Fund Administration going through radical changes

Chris Andraca of BaseVenture highlights three factors which are radically changing the fund administration business.

By Chris Andraca editors@globalcustodian.com 
1.Explosive growth

The fund administration business has only been around in earnest since the 2008 financial crisis and the aftermath of the Bernie Madoff scandal. In that time the popularity of alternative investments (e.g. Hedge, private equity, real estate, venture capital) has exploded, with total assets growing from $3 trillion in 2012 to around $10 trillion today, and forecasted to grow to $17 trillion in 2020. Because of this inflow of capital, the fund administration business has also grown rapidly. Depending on the source, fund administration is anywhere from a $8 billion to a $12 billion industry today.

This scale of capital has attracted a lot of competition, which has been aided by the high churn among fund administrators. No metric shows this better than the one reported by Preqin that 28% of fund administrators have been fired by their clients in the past 12 months.

Estimates in the United States alone are that there are somewhere between 300 – 500 fund administrators. While there is a long tail of small fund administrators servicing smaller funds, the real action has been in the medium to large players.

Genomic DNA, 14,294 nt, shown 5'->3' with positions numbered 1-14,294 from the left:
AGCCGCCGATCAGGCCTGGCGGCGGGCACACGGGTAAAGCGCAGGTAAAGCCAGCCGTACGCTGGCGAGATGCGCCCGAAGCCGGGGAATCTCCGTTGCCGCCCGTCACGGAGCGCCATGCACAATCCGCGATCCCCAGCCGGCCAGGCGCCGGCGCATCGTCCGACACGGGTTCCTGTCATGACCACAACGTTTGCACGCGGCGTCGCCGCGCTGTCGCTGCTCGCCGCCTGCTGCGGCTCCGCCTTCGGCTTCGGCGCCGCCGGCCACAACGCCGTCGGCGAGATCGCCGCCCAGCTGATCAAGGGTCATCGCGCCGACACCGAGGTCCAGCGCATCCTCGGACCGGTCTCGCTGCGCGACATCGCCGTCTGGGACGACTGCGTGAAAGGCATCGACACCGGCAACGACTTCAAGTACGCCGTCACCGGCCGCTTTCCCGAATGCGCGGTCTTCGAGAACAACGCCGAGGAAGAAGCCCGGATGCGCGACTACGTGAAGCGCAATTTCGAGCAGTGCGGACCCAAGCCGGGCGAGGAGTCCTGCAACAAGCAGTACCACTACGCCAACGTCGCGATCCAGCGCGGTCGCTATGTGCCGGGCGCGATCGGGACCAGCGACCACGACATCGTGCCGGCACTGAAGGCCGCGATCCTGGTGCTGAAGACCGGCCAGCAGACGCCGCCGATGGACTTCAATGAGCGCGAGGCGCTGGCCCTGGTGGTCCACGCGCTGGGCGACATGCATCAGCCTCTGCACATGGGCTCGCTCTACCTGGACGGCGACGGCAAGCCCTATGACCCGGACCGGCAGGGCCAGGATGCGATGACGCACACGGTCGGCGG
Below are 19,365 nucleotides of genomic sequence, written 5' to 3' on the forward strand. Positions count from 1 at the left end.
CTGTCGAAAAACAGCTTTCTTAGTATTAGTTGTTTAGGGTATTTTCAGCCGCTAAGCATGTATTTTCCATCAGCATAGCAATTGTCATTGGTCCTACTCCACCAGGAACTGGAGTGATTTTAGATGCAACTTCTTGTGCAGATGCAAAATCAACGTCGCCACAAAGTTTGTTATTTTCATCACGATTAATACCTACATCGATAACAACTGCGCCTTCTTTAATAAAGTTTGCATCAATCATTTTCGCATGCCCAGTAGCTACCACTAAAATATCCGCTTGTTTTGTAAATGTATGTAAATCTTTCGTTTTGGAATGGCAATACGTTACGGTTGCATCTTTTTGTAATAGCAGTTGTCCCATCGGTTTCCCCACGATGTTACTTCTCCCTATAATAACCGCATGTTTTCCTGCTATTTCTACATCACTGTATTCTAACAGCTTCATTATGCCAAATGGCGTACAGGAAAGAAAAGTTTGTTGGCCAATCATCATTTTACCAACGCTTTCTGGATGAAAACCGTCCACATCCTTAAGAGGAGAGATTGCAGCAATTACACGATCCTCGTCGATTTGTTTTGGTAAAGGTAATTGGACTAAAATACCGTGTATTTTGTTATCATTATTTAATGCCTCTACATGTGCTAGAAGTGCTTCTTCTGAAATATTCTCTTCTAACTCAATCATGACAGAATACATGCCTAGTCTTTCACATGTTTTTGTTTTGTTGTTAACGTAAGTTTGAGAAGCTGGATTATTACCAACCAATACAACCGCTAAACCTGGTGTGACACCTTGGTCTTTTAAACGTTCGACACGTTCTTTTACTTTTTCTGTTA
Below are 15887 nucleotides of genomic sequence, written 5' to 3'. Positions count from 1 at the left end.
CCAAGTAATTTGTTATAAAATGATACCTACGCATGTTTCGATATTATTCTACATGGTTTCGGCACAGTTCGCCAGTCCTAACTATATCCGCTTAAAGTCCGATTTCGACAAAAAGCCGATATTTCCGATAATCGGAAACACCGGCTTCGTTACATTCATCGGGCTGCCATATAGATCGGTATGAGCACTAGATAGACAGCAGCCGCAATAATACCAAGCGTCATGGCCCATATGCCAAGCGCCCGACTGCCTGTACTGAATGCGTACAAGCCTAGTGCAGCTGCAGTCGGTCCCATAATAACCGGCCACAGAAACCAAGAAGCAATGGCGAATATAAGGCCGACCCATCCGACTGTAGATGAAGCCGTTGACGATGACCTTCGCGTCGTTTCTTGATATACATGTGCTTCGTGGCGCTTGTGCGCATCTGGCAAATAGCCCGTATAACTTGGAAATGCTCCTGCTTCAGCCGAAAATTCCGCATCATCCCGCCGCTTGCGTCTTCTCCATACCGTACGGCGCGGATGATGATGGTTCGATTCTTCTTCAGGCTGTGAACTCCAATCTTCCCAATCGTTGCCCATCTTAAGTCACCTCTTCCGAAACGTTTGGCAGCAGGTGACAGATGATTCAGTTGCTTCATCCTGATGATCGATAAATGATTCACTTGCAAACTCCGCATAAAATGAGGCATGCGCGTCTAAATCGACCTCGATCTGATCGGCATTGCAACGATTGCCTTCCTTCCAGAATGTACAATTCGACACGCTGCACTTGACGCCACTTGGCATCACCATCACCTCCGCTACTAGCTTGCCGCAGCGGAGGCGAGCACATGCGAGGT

Industry consolidation has exponentially increased, with SS&C acquiring the fund administration businesses of Wells Fargo, Citibank & Conifer, Maitland buying Phoenix Fund Services, and Apex buying Pinnacle, just to name a few. In fact, from 2015 thru Q3 of 2016 there were over 9 acquisitions in this space.

This consolidation is making it harder to compete for fund administrators of all sizes, which is forcing them to look for new ways to differentiate themselves.

2.Change in the nature of services performed

Fund administrators have traditionally been thought of as providers of accounting services. However, the quality of accounting services provided by fund administrators is no longer enough to win and retain clients.

Technology has taken on new importance for fund administrators, no longer relegated to discussions in the IT department with little senior-level involvement. In fact, technology has become an integral capability for any fund administrator – a critical ingredient to enabling the fund administrator to deliver the types of services being demanded by clients and investors.

Investors of all types are placing greater emphasis on transparency in areas like Net Asset Values and Asset Under Management, and the due diligence done on general partners and the funds that they manage is more thorough and is starting earlier than ever before.